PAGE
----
New York - Sep 1, 2011 - The Audio Engineering Society Educational Foundation Board of Directors and president have announced the recipients of the 2011 AES Educational Grants for Graduate Studies in Audio Engineering and related fields. The AES also created a new scholarship named in honor of Emil Torick, founding member and president of the AES Educational Foundation since its inception in 1984 through 2009.
This year's John Eargle Scholar is David Benson, who will receive a PhD from Schulich School of Music, McGill University, which is where he earned his previous degrees. The Eargle award is given annually to a student who excels in both technology and music.
Additional recipients are:
Christos Manolos has a degree from the New Music School, Thessaloniki, Greece, and two masters degrees from University of York. He will continue there in the PhD program.
Ivana Andjelkovic was awarded a renewal of her grant towards earning a PhD in Media Arts and Technology from University of California, Santa Barbara. She has an MS from George Washington University and received her undergraduate degree from the University of Belgrade, Serbia.
Aglaia Foteinou received a grant to continue PhD studies in Music Technology at the University of York, UK. Her undergraduate degree is from the National and Kapodistrian University of Athens. She earned an MSc from York University.
Sarah Gibble has a Bachelor's degree from Ithica College and will study for a masters in music technology at NYU.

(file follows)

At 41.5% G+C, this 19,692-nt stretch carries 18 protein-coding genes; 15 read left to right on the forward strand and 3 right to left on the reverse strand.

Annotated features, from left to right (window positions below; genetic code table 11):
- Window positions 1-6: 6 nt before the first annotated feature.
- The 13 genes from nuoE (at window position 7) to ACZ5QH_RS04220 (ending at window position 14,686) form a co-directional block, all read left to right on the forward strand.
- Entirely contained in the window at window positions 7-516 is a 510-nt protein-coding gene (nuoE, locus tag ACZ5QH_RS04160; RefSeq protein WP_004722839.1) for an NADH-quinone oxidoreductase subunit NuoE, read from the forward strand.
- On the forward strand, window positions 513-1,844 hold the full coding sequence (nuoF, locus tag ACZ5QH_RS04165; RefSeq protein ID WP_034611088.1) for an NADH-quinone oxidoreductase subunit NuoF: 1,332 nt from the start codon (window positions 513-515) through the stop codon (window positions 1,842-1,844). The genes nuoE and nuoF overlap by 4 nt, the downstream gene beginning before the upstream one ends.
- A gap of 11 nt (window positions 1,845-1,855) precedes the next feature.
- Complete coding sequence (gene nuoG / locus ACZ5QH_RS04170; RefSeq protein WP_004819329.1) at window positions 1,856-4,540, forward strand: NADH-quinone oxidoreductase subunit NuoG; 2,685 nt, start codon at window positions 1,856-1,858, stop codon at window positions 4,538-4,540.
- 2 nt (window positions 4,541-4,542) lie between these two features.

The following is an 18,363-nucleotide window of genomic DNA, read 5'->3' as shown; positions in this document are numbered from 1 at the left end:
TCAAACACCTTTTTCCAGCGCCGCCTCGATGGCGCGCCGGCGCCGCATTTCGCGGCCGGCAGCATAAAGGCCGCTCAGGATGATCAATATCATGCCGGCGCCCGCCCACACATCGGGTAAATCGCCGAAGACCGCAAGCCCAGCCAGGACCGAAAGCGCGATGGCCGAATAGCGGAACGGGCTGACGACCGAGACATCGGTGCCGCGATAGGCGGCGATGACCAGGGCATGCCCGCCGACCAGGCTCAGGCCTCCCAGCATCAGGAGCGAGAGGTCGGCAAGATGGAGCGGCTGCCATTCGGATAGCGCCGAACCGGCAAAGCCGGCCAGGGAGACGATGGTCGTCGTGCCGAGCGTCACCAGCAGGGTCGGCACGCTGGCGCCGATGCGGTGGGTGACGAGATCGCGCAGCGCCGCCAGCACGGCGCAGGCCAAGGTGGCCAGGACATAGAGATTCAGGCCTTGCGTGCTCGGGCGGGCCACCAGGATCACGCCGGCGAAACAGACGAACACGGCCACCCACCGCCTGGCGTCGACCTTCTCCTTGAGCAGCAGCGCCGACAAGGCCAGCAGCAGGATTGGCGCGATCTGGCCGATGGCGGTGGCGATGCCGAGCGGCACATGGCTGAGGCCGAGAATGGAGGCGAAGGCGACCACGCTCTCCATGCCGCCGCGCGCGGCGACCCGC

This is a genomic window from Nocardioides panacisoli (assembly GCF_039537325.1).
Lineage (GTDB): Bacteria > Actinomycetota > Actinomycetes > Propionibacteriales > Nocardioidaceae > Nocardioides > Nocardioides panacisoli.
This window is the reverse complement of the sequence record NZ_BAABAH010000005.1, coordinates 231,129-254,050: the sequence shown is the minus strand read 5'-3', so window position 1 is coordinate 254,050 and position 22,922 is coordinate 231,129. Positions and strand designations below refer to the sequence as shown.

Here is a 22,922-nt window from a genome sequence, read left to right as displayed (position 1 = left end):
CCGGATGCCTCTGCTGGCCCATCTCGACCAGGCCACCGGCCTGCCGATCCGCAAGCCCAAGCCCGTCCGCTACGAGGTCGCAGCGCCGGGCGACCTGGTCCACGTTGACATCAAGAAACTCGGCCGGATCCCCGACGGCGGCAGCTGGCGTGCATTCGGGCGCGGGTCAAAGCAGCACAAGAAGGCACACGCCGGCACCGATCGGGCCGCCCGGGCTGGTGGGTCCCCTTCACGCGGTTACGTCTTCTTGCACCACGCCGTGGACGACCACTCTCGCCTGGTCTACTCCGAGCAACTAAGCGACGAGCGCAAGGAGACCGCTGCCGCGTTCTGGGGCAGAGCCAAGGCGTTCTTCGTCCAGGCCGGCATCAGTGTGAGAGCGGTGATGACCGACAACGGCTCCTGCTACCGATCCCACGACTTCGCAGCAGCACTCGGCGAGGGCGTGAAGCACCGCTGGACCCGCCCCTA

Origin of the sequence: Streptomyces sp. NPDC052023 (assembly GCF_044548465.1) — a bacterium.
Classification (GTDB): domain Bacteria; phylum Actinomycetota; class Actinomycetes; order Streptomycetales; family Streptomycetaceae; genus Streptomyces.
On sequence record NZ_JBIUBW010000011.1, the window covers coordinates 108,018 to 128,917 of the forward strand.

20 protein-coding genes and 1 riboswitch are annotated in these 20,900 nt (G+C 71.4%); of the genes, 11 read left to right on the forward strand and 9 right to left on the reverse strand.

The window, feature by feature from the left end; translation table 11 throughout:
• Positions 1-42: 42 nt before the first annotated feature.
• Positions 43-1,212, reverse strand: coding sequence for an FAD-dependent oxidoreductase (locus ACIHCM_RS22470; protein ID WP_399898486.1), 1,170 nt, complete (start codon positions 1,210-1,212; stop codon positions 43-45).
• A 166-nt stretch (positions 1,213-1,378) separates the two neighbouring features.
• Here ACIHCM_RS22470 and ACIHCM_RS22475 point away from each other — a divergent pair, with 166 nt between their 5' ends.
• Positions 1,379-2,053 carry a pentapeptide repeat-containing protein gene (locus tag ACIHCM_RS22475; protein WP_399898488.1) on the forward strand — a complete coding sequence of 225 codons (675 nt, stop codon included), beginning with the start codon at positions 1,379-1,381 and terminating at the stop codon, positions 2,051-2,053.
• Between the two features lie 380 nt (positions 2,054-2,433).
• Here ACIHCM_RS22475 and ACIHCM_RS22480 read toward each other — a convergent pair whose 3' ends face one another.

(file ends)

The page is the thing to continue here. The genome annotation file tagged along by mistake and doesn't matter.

Hannah Robertson has earned a BA in physics from Middlebury College, Vermont. She will pursue an MA in music technology from Schulich School of Music, McGill University.
Jeanne Montalvo studied foreign languages, music and mass communications at the University of Central Florida, and recording technology at Georgia State University. She also has a Studio Recording Diploma from Microfusa in Barcelona. Montalvo receives a renewal grant for the Master of Music Technologies at the Music/Performing Arts Department at the NYU Steinhardt School.
Scott Levine graduated from University of California at San Diego with a B.A. in Music Technology. He will begin his studies at McGill University towards a Master of Music in Sound Recording.
Emil Torick, formerly vice president of audio technology at CBS Labs, and holder of 16 patents, was a schooled and talented violinist. He served a term as AES president and was awarded an AES Fellowship in 1969, a Bronze Medal in 1984, and the Distinguished Service Medal in 2009. This year the Emil Torick Scholar Award recipient is Maurício Jose Gargel. Gargel studied social communications at the Universidade Metodista de Sao Paulo. He receives a renewal grant for a master of fine arts in recording arts at Middle Tennessee State University.